Physical and Mental Effects of Stress on A Person

blog about dealing with stress

At one point or another, we will all have to deal with some form of stress in our lives. For instance, a sudden trauma might occur that causes a person to feel the effects of stress, we might have to deal with a change in our personal or professional circumstances, and for others, stress can slowly build up over time.

In small doses, stress isn’t always a bad thing. For instance, it can help us to perform better when under pressure.  It can also be a great motivator. However, if you are constantly feeling the pinch, then the stress will eventually start to take its toll on your brain and your body.

So, please read on to learn more about the emotional, physical, and mental impacts of stress; along with some practical things you can do to bring your nervous system back into balance if you’re starting to feel overwhelmed.

What Are The Main Causes Of Stress?

To clarify, by no means is this list exhaustive; but some of the most common causes of stress are:

  • Money
  • Issues at Work
  • Relationships
  • Bereavement
  • Changing Jobs
  • Marriage
  • Separation and Divorce
  • Moving Home
  • Health
  • Children
  • Traumatic Event
  • Emotional Problems – Anxiety, Depression, Low Self-Esteem

Regardless of where the stress stems from, it can have devastating effects on all areas of a person’s life. So, in the next sections, we aim to explore the different effects stress can have on an individual, both mentally and physically.

What Are The Mental Effects Of Stress?

Firstly, if a person is starting to feel the effects of stress, although they may feel periodically anxious, it doesn’t always mean they are depressed. On the other hand, prolonged stress can, indeed, lead to the development of depression. Additionally, stress can also significantly impact a person’s mood, along with causing cognitive issues, changes in one’s personality, and problem behaviors. Most importantly, these issues, whether or not they occur in isolation or together; can wreak havoc with relationships, job, and any social life or hobbies.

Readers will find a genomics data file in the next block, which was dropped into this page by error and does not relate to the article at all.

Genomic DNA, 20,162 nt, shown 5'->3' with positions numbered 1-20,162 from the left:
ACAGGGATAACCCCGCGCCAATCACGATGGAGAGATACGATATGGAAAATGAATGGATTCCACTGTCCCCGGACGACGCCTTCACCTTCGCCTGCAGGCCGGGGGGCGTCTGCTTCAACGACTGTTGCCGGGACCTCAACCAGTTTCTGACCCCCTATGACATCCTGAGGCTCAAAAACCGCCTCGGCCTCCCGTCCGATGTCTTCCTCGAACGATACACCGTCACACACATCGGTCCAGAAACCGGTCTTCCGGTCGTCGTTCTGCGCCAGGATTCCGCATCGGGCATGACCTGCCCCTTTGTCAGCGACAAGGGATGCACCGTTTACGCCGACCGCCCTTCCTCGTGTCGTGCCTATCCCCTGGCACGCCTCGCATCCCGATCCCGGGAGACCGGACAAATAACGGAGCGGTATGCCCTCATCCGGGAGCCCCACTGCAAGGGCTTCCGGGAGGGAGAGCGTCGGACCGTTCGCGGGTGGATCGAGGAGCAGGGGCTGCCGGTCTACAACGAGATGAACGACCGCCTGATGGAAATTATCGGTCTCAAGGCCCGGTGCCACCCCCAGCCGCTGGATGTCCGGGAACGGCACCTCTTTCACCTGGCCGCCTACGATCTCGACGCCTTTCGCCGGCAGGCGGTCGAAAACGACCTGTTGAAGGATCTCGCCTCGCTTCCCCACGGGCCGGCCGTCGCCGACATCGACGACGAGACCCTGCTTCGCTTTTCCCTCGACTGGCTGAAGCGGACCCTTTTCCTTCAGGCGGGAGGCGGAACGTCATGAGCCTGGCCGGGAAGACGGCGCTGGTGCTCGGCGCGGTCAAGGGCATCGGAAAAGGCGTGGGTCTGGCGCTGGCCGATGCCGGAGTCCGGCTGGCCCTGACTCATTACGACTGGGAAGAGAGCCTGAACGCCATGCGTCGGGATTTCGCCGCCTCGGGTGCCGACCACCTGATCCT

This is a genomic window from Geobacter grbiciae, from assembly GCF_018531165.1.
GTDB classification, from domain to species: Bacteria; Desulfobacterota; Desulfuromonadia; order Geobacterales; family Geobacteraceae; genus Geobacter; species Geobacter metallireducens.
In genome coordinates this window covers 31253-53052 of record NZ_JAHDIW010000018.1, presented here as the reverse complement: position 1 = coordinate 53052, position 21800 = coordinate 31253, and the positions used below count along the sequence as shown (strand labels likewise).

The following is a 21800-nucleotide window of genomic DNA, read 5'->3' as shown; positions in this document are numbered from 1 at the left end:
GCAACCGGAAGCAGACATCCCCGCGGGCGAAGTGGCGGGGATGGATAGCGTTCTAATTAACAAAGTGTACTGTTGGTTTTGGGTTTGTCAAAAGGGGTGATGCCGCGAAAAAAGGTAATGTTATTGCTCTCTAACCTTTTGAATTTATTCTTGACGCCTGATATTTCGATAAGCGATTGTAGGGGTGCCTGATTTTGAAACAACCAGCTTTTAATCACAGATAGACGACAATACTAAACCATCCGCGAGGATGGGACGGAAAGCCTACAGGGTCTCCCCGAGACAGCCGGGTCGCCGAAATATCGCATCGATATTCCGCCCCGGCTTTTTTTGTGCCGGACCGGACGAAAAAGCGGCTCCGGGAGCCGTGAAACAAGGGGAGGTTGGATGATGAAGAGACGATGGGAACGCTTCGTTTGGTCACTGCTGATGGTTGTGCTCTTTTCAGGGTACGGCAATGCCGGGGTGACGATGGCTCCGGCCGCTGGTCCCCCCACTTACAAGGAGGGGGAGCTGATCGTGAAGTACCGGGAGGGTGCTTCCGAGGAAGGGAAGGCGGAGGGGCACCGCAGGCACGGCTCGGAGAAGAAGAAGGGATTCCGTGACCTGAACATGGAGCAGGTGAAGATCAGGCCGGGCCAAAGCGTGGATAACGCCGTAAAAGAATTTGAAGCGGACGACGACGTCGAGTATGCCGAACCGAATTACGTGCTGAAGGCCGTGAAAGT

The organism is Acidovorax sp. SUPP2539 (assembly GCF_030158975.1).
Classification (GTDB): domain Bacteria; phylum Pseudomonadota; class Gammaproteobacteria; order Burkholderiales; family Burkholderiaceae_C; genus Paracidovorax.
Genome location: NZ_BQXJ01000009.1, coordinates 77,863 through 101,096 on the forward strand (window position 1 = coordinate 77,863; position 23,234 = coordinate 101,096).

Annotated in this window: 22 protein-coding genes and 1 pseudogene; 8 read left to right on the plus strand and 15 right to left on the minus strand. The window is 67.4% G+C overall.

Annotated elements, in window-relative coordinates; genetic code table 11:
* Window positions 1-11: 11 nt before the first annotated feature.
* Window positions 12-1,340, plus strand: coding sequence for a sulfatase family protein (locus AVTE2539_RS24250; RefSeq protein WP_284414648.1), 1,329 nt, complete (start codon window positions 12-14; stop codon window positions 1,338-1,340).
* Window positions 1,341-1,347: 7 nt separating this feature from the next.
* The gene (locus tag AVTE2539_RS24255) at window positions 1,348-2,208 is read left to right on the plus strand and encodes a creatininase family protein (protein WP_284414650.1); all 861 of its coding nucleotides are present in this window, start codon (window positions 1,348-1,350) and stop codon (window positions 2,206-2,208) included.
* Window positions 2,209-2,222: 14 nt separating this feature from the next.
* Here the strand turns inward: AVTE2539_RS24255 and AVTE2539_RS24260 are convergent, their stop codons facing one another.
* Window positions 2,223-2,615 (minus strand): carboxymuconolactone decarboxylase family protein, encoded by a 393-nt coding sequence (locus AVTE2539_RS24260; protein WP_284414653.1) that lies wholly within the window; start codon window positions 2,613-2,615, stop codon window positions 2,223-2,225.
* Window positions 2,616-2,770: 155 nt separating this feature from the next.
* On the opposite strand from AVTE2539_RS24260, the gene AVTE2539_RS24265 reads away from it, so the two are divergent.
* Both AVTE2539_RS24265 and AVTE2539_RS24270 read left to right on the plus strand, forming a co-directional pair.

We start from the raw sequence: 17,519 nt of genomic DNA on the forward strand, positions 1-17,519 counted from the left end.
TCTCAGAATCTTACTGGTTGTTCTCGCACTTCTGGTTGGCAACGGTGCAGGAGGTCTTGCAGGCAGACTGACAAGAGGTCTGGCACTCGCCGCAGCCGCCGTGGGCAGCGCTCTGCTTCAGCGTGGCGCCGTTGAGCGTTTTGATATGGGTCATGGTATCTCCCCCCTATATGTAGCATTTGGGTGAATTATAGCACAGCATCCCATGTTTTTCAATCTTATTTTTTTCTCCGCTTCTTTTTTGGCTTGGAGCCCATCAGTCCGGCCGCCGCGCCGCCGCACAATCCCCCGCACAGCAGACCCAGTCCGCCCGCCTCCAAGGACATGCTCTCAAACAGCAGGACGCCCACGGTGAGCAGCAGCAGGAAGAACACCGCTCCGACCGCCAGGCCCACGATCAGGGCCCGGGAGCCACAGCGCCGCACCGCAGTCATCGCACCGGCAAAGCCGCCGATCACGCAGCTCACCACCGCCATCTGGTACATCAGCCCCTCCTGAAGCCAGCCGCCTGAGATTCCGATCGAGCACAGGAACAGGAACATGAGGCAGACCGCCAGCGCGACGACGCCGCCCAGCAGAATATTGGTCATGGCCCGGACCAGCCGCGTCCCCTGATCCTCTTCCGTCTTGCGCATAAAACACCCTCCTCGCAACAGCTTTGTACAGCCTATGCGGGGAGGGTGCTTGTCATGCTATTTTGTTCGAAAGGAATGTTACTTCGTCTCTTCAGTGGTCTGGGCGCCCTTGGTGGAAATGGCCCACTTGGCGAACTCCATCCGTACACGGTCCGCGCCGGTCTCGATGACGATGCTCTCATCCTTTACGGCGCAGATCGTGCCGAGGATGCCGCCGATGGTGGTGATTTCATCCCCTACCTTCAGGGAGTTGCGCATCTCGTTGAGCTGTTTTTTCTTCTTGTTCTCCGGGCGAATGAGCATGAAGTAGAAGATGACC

The knock-on effect of these secondary effects of stress can cause a person to withdraw from relationships, become isolated, and step-back from having everyday social interactions. What’s more, in a worst-case scenario, mustering up the motivation to do almost anything, even basic activities such as waking up on time, going to work, and eating can become a major challenge.

In summary, the mental effects of stress can be defined as, but not limited to:
  • Depression
  • Anxiety
  • Cognitive Issues
  • Development of Problem Behaviors
  • Isolation
  • Short Attention Span
  • Lack of Contraction or Focus
  • Anger or Irritability
  • Low or Erratic Moods
  • Personality Changes
  • No Motivation or Drive
  • Low Self Esteem
  • Lack of Confidence
  • Unable or Struggles to Perform Essential Daily Tasks

What are the physical effects of stress?

When a person is under too much stress, it can start to present in physical symptoms that can impact a body internally and externally. Because stress impacts the normal balance of hormones in the body, when these are knocked out of sync, it can cause major disruption. Acne, libido, dehydration, headaches, chronic pain, tiredness, and a lack of energy are all common physical symptoms of stress that are linked to hormonal changes.

We recently wrote about why Americans are the most stressed now than ever before. Here, we discuss two stress hormones; there are adrenaline and cortisol. Byproducts of these hormones can act as sedatives that can result in a person feeling overtired. With chronic stress, these byproducts can occur in large amounts, and they often result in a person feeling constantly tired or lacking in energy.

Because many of the physical impacts of stress are connected to everyday issues, such as having a cold, getting a headache, feeling tired, having achy muscles or changes to appetite; it’s very easy to shrug them off and put them to one side. However, if you do not try to manage the stress in your life, then it can have devastating effects on your physical wellbeing. Additionally, it can impact your ability to function normally and live a healthy productive life.